Blue Note/Music Matters MMBST-84195
Musical Performance: *****
Sound Quality: ****1/2
Overall Enjoyment: *****
Pianist Herbie Hancock was just 24 when he recorded Maiden Voyage for Blue Note Records in 1965, and he had already appeared as the leader on four previous albums for the label. He had also appeared as a sideman on many other Blue Note recordings, as well as on LPs by musicians on other labels. But most jazz fans already knew him best as a member of Miles Davis’s second great quintet. Two other members of that quintet, bassist Ron Carter and drummer Tony Williams, appeared on Maiden Voyage.
Saxophonist George Coleman and trumpeter Freddie Hubbard completed the quintet for Maiden Voyage, which featured five Hancock compositions that showed the influence of the modal jazz that Davis, with help from Hancock and saxophonist Wayne Shorter, was showcasing in his band’s repertoire. Hancock also incorporated some of the hard bop that Blue Note was known for, which firmly established him as a writer and instrumentalist. It is his second best-selling album, after Head Hunters (1973).
I have two CD copies of Maiden Voyage. One is the 1986 release on Blue Note, remastered by Ron McMaster, and the other is part of the six-CD set Herbie Hancock: The Complete Blue Note Sixties Sessions, also mastered by McMaster. I also own one of the dreaded Direct Metal Mastering LPs from 1984 that Blue Note brought into the US from France when the label was revived. I have never bought an audiophile pressing of Maiden Voyage because it’s a dull recording in the three versions I have. Great music, indifferent sound.
After hearing the Music Matters 33rpm reissue of Cannonball Adderley’s Somethin’ Else, I thought there was a good chance that Kevin Gray and Ron Rambach, who remastered that LP, might be able to work some magic on Hancock’s first masterpiece. The quality packaging and the outstanding pressings Music Matters is known for were certainly an enticement, but it was more important to hear this recording in a way that engaged me even more than it does in the bland copies I own.
I did a quick comparison of the title track on my previous copies and the new pressing to establish a benchmark, and McMaster’s mastering on the box set improved the sound considerably over his first attempt. The haze on the original CD is lifted somewhat and instruments are more distinct. You can hear more separation between the horns and more sizzle from the drums. To my surprise, the mid-’80s LP sounded much better than either CD -- more coherent and open, more realistic. The piano sounded larger and more resonant, and the horns had even more space to themselves and more focus.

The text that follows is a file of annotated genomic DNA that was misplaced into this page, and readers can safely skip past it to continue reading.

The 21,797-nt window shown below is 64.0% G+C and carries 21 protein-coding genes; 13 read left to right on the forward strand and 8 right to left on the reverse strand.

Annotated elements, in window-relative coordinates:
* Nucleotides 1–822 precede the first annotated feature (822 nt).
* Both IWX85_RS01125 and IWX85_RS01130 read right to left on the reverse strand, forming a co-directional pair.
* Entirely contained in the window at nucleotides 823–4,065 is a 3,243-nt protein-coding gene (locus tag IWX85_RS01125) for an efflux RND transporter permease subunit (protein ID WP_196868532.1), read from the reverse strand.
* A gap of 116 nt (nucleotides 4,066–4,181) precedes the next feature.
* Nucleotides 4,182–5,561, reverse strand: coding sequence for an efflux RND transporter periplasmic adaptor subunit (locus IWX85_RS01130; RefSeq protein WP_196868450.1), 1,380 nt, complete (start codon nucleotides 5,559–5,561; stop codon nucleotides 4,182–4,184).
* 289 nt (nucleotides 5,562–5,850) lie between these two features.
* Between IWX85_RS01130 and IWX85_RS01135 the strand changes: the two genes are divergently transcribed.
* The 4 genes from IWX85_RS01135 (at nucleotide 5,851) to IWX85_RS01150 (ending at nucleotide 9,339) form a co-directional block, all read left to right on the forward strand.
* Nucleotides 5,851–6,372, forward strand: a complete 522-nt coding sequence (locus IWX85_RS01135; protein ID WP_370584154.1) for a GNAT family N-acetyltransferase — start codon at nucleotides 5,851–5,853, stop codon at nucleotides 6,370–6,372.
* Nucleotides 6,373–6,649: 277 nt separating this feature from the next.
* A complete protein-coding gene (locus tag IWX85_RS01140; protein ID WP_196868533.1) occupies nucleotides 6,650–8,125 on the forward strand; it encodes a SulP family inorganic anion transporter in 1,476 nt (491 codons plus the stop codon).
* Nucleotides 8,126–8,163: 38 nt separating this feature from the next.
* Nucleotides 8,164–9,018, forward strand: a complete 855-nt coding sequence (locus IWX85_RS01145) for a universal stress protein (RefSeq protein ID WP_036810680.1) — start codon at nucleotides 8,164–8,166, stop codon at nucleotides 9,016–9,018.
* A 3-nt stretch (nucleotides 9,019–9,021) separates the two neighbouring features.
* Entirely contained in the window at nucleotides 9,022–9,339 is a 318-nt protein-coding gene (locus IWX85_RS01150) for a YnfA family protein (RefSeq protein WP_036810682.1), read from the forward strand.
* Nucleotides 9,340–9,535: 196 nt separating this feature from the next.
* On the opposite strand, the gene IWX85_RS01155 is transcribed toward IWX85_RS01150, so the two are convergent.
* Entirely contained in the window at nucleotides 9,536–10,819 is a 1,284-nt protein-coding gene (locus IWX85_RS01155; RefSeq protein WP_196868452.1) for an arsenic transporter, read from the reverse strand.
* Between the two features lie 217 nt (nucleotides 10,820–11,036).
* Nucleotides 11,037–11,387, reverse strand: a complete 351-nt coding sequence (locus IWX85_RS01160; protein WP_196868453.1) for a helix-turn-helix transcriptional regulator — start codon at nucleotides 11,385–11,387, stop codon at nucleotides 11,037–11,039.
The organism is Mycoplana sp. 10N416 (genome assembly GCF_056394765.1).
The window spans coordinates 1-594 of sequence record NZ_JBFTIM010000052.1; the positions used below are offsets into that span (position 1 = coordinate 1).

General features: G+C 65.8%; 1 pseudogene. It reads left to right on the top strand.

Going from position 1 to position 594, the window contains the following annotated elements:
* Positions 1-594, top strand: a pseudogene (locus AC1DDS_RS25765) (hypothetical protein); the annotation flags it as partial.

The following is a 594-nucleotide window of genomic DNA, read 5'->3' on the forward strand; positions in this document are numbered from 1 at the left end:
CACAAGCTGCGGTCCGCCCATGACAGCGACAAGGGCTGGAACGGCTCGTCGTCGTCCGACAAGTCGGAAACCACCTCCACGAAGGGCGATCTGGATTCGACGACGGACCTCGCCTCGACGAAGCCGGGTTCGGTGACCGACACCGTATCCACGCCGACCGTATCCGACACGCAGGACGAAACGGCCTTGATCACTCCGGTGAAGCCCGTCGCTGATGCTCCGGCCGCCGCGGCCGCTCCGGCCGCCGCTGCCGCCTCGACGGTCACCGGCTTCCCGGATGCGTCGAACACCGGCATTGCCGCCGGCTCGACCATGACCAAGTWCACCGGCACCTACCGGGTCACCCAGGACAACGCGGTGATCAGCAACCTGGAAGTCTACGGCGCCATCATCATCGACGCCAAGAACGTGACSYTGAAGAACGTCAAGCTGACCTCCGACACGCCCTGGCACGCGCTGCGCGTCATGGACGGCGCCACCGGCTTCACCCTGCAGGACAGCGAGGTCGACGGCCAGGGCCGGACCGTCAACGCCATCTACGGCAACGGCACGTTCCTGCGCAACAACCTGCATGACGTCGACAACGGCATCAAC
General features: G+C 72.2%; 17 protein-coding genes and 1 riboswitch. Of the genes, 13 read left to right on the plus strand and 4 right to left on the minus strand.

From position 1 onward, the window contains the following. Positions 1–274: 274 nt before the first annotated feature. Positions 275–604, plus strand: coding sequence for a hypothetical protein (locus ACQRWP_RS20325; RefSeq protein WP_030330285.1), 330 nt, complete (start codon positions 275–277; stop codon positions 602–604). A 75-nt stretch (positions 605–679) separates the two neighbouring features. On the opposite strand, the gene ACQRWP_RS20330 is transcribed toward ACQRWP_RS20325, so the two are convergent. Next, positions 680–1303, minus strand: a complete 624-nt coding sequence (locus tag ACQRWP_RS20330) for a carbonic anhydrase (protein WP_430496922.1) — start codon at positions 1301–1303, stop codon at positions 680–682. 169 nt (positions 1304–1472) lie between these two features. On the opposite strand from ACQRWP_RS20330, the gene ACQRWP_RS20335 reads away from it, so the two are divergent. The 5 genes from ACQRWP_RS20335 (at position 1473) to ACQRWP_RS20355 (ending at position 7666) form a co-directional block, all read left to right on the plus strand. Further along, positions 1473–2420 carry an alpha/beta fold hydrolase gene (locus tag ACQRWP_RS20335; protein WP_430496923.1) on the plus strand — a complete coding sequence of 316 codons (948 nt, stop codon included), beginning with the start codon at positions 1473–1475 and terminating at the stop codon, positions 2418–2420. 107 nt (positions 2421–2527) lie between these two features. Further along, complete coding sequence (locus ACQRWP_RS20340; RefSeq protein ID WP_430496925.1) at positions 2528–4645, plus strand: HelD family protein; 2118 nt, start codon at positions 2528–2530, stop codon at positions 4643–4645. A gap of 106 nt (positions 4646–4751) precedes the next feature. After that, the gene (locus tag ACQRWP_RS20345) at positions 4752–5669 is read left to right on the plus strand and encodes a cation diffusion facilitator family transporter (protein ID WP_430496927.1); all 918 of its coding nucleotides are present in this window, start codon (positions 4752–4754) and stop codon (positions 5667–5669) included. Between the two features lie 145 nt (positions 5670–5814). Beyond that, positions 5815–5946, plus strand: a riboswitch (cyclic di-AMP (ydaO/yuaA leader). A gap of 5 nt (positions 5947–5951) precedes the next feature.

To turn to the Music Matters LP, however, is to be closer to the music in a way I would not have thought possible before. Williams’s cymbal and hi-hat accents are stunningly vibrant, and Hancock’s piano now sounds much more regal and harmonically deep. The timbre of the horns is so much more accurate and small details, such as the breathing techniques of the players, are now audible. The textures of the horns, lost in the other releases in dull sound, are now clear and exciting.
Carter’s bass now sounds fuller, more wooden, and much more a part of the action, especially on the fast-moving “The Eye of the Hurricane,” which seems to bog down on CD. I had never before really heard the subtle interplay of the instruments on “Little One,” which on this pressing is startling. Hancock’s chords behind the players are now cleanly presented, but it is Carter’s contribution that is now, at long last, easy to hear and appreciate.
To jump back and forth between the other copies I have, even that old LP, and this new pressing is to hear a luxurious amount of space between instruments and a level of sonic detail that puts you in the moment of the music’s creation. The depth of field on the intro to “Survival of the Fittest” and the intensity of the splash on Williams’s closed hi-hat is remarkably three-dimensional. To be honest, I jumped when I heard that cymbal snap so clearly. The power of Carter’s bass solo and the clarity of Hancock’s piano on “Dolphin Dance” and so many other things on this recording are now easier to hear and enjoy.
I am not so much an audiophile that I could not appreciate Maiden Voyage in the versions I owned before. The music is too emotionally satisfying and intelligently played to be denied. But Gray and Rambach have performed a miracle and created an LP that is as sonically appealing as it is musically satisfying.
. . . Joseph Taylor